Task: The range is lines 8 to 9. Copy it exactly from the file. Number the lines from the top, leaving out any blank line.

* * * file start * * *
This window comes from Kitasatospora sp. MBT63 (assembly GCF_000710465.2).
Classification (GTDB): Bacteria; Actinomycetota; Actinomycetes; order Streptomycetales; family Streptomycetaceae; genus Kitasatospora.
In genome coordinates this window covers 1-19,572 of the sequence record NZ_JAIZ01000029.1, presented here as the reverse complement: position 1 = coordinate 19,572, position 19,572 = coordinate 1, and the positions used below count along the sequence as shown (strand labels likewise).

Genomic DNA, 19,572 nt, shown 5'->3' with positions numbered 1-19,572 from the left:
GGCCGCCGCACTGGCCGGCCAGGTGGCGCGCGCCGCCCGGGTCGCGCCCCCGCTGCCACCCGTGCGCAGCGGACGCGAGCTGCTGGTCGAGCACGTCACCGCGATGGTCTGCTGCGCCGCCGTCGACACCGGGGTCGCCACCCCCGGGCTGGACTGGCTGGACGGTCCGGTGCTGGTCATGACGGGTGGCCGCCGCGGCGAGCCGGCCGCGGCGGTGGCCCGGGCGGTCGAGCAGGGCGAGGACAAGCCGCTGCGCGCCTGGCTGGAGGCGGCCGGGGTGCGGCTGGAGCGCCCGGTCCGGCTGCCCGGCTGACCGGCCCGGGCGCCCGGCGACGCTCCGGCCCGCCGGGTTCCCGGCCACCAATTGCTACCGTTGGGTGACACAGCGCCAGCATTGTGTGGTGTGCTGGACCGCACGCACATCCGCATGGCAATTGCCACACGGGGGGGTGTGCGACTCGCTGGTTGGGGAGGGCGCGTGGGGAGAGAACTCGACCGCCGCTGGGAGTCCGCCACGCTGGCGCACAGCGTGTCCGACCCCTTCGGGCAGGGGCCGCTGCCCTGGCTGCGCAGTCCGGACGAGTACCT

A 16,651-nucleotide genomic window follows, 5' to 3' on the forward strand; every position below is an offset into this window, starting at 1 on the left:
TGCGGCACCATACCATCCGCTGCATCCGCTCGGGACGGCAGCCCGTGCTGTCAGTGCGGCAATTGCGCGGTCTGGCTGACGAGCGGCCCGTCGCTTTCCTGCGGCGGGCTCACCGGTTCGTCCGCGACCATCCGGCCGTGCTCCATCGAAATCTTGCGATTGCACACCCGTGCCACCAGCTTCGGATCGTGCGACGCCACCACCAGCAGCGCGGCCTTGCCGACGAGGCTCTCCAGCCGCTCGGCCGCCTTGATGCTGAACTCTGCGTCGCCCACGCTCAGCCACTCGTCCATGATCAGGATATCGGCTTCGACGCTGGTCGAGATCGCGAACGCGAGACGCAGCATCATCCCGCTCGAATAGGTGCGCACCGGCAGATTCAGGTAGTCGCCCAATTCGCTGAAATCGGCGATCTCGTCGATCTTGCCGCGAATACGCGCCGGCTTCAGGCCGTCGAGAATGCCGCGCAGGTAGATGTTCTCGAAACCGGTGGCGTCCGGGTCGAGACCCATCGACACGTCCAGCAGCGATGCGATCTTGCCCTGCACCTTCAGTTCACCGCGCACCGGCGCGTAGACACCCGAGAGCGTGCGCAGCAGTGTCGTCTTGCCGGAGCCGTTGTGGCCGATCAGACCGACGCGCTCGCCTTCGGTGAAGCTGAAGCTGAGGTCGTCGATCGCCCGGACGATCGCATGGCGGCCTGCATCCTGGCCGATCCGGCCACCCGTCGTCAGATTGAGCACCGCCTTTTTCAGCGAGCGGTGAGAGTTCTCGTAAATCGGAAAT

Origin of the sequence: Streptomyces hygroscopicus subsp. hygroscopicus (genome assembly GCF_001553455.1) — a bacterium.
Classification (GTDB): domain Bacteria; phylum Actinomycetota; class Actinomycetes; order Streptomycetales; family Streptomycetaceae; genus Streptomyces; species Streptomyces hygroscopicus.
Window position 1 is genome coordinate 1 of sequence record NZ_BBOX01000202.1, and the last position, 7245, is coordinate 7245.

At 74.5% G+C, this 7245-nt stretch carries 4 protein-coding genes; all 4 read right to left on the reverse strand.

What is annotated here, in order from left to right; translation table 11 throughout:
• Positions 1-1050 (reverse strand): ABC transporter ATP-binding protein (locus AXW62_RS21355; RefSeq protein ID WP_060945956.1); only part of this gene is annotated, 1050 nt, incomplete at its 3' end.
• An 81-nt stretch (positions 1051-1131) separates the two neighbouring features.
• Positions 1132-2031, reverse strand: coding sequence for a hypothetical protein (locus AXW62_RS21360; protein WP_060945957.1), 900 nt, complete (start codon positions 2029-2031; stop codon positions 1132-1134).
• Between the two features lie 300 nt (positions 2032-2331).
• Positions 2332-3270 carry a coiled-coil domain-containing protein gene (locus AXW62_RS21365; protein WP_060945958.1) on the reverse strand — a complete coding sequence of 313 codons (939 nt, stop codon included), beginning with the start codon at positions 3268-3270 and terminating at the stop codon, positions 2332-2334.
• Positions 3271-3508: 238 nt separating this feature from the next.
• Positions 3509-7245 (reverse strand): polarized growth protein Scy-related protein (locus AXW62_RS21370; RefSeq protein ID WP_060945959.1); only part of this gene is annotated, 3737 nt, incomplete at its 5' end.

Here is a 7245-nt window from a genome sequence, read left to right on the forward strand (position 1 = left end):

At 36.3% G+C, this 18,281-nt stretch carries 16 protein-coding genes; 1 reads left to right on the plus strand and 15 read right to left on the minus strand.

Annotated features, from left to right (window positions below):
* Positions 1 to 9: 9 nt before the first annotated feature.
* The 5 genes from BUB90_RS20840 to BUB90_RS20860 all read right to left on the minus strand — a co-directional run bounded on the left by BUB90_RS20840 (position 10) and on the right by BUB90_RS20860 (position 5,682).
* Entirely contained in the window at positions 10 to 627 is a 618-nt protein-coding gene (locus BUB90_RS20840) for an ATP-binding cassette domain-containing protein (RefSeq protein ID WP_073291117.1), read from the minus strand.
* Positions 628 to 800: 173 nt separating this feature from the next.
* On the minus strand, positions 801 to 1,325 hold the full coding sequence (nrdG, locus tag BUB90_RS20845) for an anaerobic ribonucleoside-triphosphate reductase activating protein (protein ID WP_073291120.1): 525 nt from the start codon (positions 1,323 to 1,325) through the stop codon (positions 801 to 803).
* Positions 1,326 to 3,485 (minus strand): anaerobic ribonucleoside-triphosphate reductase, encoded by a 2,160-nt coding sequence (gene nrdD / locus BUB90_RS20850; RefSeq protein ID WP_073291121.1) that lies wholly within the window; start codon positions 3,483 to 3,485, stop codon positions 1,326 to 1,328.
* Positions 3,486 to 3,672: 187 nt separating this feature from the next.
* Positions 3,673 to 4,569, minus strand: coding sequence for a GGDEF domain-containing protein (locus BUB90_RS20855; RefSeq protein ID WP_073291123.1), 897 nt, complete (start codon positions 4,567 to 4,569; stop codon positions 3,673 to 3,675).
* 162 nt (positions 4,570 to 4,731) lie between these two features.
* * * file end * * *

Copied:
Origin of the sequence: Streptomyces hygroscopicus subsp. hygroscopicus (genome assembly GCF_001553455.1) — a bacterium.
Classification (GTDB): domain Bacteria; phylum Actinomycetota; class Actinomycetes; order Streptomycetales; family Streptomycetaceae; genus Streptomyces; species Streptomyces hygroscopicus.